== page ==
It’s obvious that Nigerian movie industry is crumbling. And that its stakeholders now live largely from hand to mouth, having little or nothing to save from their earnings.
According to some industry stakeholders, the nefarious activities of some criminally-minded individuals called pirates are the major causal factors of the misfortune that has bedeviled the industry for quite long, leaving many practitioners financially incapacitated.
ENCOMIUM’S regular checks have revealed that some major and high budget movies are often pirated, leaving their producers and marketers bankrupt.
Months back, Kunle Afolayan’s October 1 was pirated. That ignited the anti-piracy protest by some major movie producers, directors and actors signaling an end to the heinous activities, but all ended futile as the rogues continued stealing other peoples’ intellectual property unchecked.
Meanwhile, the call has always gone to those in government, especially the lawmakers to lend their voice behind the struggle to curb the illegal activities being perpetrated through various means.
ENCOMIUM Weekly went round some parts of Lagos state and had a chat with some movie marketers and vendors on the ugly situation. They all agreed that piracy is the major menace that has wreaked havoc on the business. They therefore called on the present administration to urgently attend to the issue before the collapse of the industry.
Speaking with ENCOMIUM Weekly on Thursday, November 4, 2015, popular movie marketer and music promoter, Alhaji Sulaimon Olanrewaju of G3 Entertainment, Agege, Lagos said, “The entertainment industry’s major enemy is piracy. As a music and movie marketer of many years, I can tell you authoritatively that things are no longer at ease in the industry right now, especially in the movie sector. Most of us marketers and vendors are crying.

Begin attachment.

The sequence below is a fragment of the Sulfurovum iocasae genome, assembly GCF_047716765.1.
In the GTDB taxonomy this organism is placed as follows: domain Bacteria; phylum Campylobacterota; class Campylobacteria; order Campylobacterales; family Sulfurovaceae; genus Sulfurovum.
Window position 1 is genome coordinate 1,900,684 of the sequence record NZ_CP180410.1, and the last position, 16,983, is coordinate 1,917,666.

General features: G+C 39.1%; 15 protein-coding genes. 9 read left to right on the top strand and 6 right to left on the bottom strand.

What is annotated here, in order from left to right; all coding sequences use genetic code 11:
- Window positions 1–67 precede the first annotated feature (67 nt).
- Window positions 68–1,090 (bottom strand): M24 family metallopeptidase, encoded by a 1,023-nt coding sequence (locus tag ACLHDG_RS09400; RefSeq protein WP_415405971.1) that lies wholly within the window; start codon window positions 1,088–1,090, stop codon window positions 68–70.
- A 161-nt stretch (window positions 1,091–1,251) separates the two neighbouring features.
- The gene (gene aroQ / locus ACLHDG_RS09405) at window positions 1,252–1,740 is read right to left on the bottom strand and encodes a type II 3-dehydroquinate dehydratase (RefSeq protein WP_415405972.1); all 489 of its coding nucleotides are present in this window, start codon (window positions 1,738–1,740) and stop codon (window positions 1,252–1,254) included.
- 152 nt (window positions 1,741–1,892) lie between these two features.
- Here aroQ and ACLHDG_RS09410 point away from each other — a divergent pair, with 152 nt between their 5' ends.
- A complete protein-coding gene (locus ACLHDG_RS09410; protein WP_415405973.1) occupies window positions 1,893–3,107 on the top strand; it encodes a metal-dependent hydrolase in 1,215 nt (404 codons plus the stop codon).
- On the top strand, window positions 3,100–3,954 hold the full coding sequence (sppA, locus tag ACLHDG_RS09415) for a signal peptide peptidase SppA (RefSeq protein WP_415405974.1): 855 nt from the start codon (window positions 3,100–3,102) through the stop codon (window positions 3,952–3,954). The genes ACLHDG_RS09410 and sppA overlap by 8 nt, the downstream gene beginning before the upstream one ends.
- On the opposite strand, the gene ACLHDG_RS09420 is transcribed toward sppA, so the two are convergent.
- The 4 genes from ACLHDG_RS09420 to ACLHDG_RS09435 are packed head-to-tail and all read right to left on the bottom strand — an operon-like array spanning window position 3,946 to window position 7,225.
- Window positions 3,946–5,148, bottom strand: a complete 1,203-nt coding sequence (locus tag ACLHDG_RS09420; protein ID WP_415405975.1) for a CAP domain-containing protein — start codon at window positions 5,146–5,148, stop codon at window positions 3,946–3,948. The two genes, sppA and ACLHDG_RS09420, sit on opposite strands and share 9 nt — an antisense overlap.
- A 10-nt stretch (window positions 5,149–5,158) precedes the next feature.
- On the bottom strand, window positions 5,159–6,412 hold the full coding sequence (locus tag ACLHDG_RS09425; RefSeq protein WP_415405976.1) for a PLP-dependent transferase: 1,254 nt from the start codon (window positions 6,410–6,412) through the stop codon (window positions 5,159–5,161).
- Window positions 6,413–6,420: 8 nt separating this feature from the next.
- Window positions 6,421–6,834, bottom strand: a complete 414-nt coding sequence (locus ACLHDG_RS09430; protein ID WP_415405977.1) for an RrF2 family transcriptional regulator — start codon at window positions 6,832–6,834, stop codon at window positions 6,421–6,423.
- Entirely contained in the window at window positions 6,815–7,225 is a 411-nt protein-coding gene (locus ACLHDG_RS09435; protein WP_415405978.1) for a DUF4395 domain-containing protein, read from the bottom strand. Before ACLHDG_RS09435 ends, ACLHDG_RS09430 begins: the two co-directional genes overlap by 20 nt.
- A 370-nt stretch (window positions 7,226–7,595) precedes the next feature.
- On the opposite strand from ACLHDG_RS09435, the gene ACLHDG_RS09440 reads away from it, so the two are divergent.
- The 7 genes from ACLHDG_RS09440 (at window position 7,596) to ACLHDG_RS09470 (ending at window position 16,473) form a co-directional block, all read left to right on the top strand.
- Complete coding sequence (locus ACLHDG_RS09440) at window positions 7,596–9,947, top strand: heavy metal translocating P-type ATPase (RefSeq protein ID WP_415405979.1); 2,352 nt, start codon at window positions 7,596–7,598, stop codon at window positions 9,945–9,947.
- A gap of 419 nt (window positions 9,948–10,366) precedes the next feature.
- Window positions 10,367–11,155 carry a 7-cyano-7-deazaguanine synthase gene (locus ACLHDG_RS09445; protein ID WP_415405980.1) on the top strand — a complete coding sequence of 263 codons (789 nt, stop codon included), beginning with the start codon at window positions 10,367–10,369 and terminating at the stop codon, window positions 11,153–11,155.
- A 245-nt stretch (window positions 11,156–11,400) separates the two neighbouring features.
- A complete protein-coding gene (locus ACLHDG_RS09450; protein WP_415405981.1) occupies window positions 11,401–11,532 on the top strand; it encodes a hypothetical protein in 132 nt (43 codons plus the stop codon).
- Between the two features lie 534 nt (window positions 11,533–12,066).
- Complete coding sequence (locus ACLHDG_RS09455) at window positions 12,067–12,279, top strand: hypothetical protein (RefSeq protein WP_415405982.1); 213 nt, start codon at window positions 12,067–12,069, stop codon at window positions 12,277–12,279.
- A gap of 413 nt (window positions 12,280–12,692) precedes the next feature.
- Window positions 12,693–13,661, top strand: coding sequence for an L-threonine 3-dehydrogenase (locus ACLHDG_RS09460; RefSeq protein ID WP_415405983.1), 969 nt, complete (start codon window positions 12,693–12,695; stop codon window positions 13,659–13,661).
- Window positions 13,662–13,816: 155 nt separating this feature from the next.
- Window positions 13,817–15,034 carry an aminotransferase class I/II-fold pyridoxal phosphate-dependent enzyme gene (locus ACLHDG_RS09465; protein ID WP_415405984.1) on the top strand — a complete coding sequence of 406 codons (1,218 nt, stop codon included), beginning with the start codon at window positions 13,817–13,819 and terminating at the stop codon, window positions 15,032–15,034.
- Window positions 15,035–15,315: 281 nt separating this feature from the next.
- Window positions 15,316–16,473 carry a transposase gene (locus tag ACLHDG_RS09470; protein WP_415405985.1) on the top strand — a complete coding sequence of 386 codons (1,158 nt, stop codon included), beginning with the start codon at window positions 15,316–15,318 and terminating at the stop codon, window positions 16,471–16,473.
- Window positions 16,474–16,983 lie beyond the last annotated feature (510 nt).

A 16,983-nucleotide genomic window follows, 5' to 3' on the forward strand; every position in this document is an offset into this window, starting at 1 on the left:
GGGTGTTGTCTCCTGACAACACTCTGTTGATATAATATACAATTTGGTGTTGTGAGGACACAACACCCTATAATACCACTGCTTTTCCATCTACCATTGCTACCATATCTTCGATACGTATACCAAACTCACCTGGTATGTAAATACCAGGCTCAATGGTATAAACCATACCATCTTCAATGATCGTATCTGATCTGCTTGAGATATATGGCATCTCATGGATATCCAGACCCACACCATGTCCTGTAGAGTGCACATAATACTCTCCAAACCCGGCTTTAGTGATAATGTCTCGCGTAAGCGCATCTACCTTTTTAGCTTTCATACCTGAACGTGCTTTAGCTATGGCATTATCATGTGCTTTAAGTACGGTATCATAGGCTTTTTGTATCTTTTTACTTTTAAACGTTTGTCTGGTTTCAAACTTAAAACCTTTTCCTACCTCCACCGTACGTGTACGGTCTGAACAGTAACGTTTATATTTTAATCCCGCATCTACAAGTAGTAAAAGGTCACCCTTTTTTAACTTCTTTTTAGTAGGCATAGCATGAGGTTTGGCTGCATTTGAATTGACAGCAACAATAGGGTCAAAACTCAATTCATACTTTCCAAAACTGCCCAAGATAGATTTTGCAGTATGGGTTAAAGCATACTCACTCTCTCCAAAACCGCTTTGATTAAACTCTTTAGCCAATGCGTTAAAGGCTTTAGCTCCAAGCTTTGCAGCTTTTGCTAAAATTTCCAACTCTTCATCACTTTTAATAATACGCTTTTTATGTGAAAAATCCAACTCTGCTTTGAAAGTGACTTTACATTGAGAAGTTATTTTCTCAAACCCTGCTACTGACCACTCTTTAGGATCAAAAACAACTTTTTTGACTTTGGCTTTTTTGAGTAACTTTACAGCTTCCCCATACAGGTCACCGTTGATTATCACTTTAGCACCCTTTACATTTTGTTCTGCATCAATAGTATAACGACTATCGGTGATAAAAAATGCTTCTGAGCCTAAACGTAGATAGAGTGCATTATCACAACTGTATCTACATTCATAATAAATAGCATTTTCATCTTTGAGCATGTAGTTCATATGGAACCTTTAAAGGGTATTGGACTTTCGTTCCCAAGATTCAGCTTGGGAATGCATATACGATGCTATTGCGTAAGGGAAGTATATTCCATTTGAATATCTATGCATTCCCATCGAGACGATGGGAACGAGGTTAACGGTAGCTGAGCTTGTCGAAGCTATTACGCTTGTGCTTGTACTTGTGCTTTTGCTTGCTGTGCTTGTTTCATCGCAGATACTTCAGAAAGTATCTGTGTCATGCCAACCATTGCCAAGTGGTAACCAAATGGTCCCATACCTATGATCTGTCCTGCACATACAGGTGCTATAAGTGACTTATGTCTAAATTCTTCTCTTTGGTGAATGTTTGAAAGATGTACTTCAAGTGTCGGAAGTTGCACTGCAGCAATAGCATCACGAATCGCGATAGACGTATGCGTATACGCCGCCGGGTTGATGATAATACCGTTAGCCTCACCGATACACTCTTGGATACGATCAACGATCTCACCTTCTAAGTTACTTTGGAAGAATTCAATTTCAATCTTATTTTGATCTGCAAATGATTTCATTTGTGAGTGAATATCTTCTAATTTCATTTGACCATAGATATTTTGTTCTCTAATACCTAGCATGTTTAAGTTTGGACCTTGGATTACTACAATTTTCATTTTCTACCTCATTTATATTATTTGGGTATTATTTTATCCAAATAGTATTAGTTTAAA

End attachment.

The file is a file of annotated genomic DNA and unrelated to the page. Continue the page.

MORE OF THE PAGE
“In the past few years, things were better. But now, some of us can’t break-even let alone make any profit. For instance, at G3,we have reduced the percentage of the movies we sell by more than half because by the time most of them will be released to the market officially, most of their pirated copies have flooded the streets at cheaper prices than the prices of the original copies.
And we all know Nigerians’ mentality, they won’t even bother about the quality of the movie, but the price. So, that’s the greatest challenge we face as marketers and vendors. How will you now be encouraged further to invest hugely in such a business?
“Everything we do now is a risk because nobody is sure of any profit at the end of it all. We need the attention of the Federal Government to help fight piracy to a standstill.”
Corroborating Olanrewaju’s submission, CEO, Hakibel Ventures Limited, Ogba, Alhaji Hakeem Bello said his business as a movie and music vendor has collapsed due to piracy, adding that he is only living on the mercies of God.
“There is nothing in the industry now. Pirates have spoiled the whole thing for us. How do you expect movies to sell when people have already bought pirated copies? That’s even why some producers are no longer interested in churning out correct and high budget movie. No one will be happy seeing the fruits of his labour being reaped by some lazy but smart individuals.